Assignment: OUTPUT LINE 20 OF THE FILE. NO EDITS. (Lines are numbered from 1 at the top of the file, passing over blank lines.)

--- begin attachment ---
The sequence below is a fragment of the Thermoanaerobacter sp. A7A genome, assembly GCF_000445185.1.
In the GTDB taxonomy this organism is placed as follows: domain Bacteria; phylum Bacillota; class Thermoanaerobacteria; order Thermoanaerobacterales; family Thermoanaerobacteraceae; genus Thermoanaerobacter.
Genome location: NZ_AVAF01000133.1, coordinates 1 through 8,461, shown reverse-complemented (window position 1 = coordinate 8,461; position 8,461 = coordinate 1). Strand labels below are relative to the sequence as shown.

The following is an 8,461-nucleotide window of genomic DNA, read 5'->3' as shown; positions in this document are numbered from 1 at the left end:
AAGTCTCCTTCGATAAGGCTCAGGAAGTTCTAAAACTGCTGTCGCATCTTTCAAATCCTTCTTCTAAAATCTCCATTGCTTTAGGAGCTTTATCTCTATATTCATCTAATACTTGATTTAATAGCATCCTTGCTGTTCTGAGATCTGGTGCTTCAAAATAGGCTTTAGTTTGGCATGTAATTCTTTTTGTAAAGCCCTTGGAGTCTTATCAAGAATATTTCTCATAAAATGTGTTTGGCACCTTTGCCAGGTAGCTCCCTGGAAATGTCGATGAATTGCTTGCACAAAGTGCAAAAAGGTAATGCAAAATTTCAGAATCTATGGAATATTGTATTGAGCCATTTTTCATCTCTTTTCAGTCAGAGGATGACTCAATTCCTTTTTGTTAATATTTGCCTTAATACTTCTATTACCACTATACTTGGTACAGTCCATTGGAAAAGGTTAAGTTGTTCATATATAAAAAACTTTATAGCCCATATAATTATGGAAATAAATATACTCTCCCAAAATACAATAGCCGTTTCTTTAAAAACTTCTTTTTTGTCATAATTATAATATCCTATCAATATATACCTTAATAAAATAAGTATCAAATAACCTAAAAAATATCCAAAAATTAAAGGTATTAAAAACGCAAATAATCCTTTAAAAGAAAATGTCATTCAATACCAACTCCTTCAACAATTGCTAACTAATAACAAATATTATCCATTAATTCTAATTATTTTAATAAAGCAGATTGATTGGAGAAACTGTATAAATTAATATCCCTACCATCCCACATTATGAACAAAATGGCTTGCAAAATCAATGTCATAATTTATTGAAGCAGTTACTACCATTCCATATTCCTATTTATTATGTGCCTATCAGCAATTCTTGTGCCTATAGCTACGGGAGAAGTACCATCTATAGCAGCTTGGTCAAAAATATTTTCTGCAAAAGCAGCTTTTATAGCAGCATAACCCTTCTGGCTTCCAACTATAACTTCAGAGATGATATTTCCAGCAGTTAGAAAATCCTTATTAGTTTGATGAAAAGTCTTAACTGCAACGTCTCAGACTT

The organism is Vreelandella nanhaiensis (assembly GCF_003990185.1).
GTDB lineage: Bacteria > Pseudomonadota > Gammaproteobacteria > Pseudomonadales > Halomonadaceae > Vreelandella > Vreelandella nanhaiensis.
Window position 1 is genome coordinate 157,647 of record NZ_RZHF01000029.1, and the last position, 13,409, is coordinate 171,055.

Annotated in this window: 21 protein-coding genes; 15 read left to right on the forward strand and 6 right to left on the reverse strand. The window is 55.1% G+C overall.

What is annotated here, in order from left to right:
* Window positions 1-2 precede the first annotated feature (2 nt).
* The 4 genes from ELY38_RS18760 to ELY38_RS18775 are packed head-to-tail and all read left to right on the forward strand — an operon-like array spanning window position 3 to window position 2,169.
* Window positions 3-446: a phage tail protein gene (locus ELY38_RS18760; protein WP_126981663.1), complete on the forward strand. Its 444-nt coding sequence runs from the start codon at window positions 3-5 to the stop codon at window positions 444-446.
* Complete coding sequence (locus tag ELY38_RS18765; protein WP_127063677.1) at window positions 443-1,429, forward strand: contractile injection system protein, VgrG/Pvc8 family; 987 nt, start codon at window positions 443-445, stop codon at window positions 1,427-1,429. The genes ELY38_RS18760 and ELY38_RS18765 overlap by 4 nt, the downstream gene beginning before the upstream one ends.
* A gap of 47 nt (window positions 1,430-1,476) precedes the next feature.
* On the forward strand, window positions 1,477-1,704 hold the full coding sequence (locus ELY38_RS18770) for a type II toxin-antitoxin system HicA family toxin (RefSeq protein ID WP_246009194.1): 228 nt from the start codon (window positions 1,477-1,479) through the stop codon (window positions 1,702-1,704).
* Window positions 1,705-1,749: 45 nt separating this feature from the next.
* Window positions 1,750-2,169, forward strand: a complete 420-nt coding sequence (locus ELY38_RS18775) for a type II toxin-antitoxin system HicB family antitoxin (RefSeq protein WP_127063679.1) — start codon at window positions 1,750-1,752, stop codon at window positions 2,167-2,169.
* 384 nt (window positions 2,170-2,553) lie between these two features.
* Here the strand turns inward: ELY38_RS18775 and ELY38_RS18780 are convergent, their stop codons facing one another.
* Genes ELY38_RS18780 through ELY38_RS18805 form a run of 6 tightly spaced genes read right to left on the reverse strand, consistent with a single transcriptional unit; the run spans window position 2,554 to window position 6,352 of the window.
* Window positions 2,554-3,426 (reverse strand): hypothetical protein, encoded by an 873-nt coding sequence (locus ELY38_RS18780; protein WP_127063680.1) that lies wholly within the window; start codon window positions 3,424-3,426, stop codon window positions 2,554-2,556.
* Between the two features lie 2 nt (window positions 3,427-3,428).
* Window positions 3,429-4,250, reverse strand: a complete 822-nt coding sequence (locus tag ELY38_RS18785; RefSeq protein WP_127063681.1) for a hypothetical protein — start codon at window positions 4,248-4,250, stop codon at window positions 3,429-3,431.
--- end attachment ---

* Here the strand turns inward: ELY38_RS18775 and ELY38_RS18780 are convergent, their stop codons facing one another.